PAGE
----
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Watch CL's Insane Video for New Solo Song "Hello Bitches"

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By Jakob Dorof

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If you’ve been paying attention, you already know CL. The 24-year-old South Korean superstar’s sung and snarled on recent tracks with everyone from Skrillex to Riff Raff, not to mention bringing the heat to Diplo’s Mad Decent Block Party tour all summer long. She’s been ubiquitous at fashion weeks and photoshoots for years now, forging creative bonds with top designers like Jeremy Scott and Alexander Wang along the way. Her group 2NE1’s undeniable anthem, the Korean-sung “I Am The Best,” even crept onto American FM radio, three years after its release, following a massive Microsoft ad sync last year.

For a certain kind of person—several kinds, really—CL has been tough to miss for a minute, and guess what? Ms. Chaelin Lee's visibility is about to go intergalactic. “Hello Bitches” is a casual first wave from a traveling dignitary of our pop cultural future, a street single freebie to hype fans new and old while she hones her debut album under the steerage of young legend Scooter Braun (yep: the manager of such pop juggernauts as Bieber, Grande, and Jepsen). Noisey's got the exclusive premiere of the fierce and free-spirited video below, which sees a leather-clad CL reeling off English bars and Korean hooks over a characteristically badass beat from her mainstay producer Teddy. World famous choreo queen Parris Goebel, who also directs, flies over from New Zealand with her ReQuest crew to meet CL in Los Angeles, where the longtime friends and collaborators get loose together like never before. (Read i-D’s style-centric interview with CL here.)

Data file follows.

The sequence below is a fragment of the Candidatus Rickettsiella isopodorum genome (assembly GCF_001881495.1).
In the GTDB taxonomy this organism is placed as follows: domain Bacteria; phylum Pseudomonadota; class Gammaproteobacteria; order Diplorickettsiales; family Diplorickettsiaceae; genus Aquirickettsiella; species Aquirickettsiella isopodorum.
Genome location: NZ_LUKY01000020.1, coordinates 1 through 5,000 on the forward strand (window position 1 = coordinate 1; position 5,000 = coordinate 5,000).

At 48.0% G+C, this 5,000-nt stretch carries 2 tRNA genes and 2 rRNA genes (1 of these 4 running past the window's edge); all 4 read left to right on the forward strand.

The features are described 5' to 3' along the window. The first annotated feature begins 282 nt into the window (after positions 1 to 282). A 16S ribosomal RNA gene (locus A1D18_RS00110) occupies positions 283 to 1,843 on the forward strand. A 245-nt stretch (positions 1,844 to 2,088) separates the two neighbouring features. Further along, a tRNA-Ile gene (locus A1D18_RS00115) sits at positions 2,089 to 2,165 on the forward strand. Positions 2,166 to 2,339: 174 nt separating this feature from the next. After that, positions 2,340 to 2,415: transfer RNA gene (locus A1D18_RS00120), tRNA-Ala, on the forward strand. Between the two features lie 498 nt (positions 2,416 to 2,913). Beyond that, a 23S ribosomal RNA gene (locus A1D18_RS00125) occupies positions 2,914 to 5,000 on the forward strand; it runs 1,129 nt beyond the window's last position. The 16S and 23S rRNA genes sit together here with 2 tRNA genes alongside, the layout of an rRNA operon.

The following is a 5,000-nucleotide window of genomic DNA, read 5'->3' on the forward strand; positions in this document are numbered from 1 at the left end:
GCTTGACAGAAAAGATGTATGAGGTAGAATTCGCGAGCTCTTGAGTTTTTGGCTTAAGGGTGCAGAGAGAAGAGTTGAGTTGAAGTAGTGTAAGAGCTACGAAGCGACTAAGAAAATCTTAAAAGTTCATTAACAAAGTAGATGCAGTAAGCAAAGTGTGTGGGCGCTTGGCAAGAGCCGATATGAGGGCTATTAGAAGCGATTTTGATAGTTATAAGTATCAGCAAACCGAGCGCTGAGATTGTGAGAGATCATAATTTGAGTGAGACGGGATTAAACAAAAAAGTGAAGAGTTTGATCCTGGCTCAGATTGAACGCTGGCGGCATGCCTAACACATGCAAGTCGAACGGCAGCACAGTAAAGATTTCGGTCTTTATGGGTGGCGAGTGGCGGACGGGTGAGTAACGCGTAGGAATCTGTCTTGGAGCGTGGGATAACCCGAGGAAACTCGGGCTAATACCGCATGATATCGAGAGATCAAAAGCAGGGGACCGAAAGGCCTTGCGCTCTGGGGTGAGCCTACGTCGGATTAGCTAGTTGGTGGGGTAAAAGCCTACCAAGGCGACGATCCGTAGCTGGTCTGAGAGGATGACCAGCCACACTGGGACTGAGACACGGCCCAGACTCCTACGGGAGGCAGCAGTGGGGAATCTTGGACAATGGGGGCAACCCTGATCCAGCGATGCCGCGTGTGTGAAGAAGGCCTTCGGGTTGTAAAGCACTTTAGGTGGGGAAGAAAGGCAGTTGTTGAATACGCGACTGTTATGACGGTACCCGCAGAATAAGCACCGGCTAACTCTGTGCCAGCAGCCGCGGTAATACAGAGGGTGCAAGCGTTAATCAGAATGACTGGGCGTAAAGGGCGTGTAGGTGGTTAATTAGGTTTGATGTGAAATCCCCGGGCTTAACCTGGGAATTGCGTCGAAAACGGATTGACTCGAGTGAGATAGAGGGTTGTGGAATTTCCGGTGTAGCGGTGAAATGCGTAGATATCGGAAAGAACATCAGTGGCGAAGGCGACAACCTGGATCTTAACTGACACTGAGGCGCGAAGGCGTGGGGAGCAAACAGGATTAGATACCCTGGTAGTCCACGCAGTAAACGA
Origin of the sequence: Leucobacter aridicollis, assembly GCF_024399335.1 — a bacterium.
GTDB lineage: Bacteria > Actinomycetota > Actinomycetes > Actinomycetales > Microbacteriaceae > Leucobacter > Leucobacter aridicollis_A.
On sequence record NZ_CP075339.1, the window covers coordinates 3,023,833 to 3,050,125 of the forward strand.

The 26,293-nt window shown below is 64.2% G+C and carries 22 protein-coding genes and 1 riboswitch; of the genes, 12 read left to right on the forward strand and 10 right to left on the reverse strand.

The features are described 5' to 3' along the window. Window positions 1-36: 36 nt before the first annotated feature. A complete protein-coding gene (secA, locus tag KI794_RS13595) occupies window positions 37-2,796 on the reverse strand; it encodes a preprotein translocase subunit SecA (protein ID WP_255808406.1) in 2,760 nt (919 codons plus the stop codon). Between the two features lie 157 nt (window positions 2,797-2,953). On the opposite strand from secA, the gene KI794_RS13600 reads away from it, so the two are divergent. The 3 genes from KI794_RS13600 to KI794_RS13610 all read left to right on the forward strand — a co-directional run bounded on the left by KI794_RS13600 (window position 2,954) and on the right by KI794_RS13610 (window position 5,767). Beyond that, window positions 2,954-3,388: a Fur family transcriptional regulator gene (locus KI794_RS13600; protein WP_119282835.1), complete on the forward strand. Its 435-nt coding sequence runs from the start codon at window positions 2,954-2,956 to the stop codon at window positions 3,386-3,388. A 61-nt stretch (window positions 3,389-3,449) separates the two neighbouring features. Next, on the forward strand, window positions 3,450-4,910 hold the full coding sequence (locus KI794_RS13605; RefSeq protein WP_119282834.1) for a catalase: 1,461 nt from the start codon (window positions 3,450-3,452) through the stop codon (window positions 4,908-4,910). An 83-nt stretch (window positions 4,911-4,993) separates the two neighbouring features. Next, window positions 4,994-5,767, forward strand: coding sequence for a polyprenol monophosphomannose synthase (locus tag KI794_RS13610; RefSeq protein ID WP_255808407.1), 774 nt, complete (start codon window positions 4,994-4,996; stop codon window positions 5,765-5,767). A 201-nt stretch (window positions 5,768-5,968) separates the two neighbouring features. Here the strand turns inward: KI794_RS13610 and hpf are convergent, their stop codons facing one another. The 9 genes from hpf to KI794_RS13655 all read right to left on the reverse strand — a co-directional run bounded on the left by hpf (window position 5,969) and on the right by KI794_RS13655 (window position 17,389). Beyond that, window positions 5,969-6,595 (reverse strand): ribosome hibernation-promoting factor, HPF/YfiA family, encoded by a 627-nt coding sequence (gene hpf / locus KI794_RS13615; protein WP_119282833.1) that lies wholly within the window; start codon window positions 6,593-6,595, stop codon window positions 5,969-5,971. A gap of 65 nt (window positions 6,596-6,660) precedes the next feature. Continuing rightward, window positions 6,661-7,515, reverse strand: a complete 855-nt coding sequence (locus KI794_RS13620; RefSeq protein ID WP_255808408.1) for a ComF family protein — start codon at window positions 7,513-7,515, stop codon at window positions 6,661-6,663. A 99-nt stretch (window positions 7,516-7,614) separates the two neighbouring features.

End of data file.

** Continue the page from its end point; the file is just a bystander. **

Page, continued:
Growing up and rising to fame on a worldwide web that continues to break down the borders and boundaries of last century, CL is a living symbol of the global pop golden age to come. We talked about what it’s like standing at the cultural crossroads, the making of “Hello Bitches,” and what it means to be the baddest female.


Noisey: “Hello Bitches” is bold from top to bottom, but the bossiest thing about it might be the Korean hook. What made you want to keep it bilingual?
CL:
It’s not an official single but more of a street single. I wanted to give a little surprise video to excite the fans who have been waiting while I prepare for my solo album. Since I am Korean, it’s a good way of presenting me and it’s for everyone around the world to see where I am from and to keep it authentic.

You’ve worked with Parris Goebel on choreography before, but this is the first video where you actually dance with her and the rest of the ReQuest crew. That must have been pretty insane.
I actually started in dance and it’s how I came to become a performer. It felt really good since I haven’t danced this much before in a video. Creating and spending time together with Parris and the ReQuest crew was really fun.

You’ve filmed lots of music videos in America in the past. What felt fresh about the experience this time?
It was very different. It was just a cameraman, Parris, the girls and me. It wasn’t a big budget shoot so it was very stripped down and done last minute. It wasn’t about where we shot the video but rather the kind of video we were creating. It was very raw. We played it by ear and only had a six hour timeline to actually film. It was a challenge and a very different experience.

Convergence culture is a big thing right now—we’re seeing many more international collabs compared to just a few years ago, and I feel like western music fans are getting used to the idea of pop songs not entirely in English. Where do you think global pop culture is headed?